Following an independent audit from the cyber-risk consulting firm VerSprite, the VPN service HMA (opens in new tab) has been awarded a low risk user privacy impact rating for its no-logging policy.
The assessment, which categorizes risk level on a scale of low to critical, included analysis of data, traffic and storage on both the client and server-side of the company's service as well as the disconnection of user identities with data containing information about online user activity.
HMA first introduced its no-logging policy earlier this year and its successful third-party audit from VerSprite forms part of a broader initiative by the company to become a privacy champion for users worldwide.
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Commercial director at HMA, Andrei Mochola explained why the company decided to carry out an independent audit of its service and infrastructure in a press release (opens in new tab), saying:
VerSprite's technical private independent audit covered HMA's clients for Android, iOS, Mac and Windows and started from the installation process all the way through the entire data flow of the in-scope endpoint applications.
The firm applied a privacy-focused threat model to encompass manual assessment techniques aimed at identifying where privacy violation risks may be present within the VPN service's clients. The objective of the independent audit was to identify, report and provide recommendations for any technical gaps related to HMA's no-logging policy. This isn't the first time that HMA has worked with VerSprite as the firm also conducted security penetration testing on its VPN service.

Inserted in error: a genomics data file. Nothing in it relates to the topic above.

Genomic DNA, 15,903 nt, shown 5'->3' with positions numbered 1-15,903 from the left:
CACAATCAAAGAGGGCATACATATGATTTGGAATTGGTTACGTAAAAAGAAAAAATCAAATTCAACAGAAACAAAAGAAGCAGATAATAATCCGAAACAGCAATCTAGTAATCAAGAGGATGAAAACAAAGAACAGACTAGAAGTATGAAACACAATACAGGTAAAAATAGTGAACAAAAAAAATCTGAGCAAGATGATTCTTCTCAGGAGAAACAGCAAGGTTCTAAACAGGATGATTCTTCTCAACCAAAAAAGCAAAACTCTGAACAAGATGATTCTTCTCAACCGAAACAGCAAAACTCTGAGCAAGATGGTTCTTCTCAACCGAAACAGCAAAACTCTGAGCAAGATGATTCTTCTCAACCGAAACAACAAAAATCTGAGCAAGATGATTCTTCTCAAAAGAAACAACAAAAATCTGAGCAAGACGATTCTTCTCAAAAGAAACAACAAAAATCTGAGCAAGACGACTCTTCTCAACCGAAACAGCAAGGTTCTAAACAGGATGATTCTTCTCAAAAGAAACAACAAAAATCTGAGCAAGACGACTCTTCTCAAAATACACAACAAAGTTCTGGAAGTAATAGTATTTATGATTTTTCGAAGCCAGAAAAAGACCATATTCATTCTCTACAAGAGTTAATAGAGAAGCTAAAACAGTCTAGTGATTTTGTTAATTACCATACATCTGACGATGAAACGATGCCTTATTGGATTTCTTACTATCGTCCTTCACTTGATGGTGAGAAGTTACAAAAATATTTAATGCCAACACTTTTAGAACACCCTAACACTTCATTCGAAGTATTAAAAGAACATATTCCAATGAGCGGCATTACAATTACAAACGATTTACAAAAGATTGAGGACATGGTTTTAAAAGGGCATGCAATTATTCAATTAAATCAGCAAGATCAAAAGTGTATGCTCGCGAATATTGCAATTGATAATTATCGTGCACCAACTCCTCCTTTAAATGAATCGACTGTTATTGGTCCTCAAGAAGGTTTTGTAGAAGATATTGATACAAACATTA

CEO of VerSprite Tony UcedaVélez provided further insight on how its security team searched for privacy violations in HMA's VPN clients, saying:
“For years, VerSprite's Research & Offensive Security teams have found numerous zero day vulnerabilities and risks in VPN software. HMA relied on our offensive security team’s talents to focus more on privacy violations that could be present via the VPN client software. We worked to help validate the assurances made from the no-logging policy and helped them understand the nature of the risks identified so that they could improve the product’s overall privacy level.”
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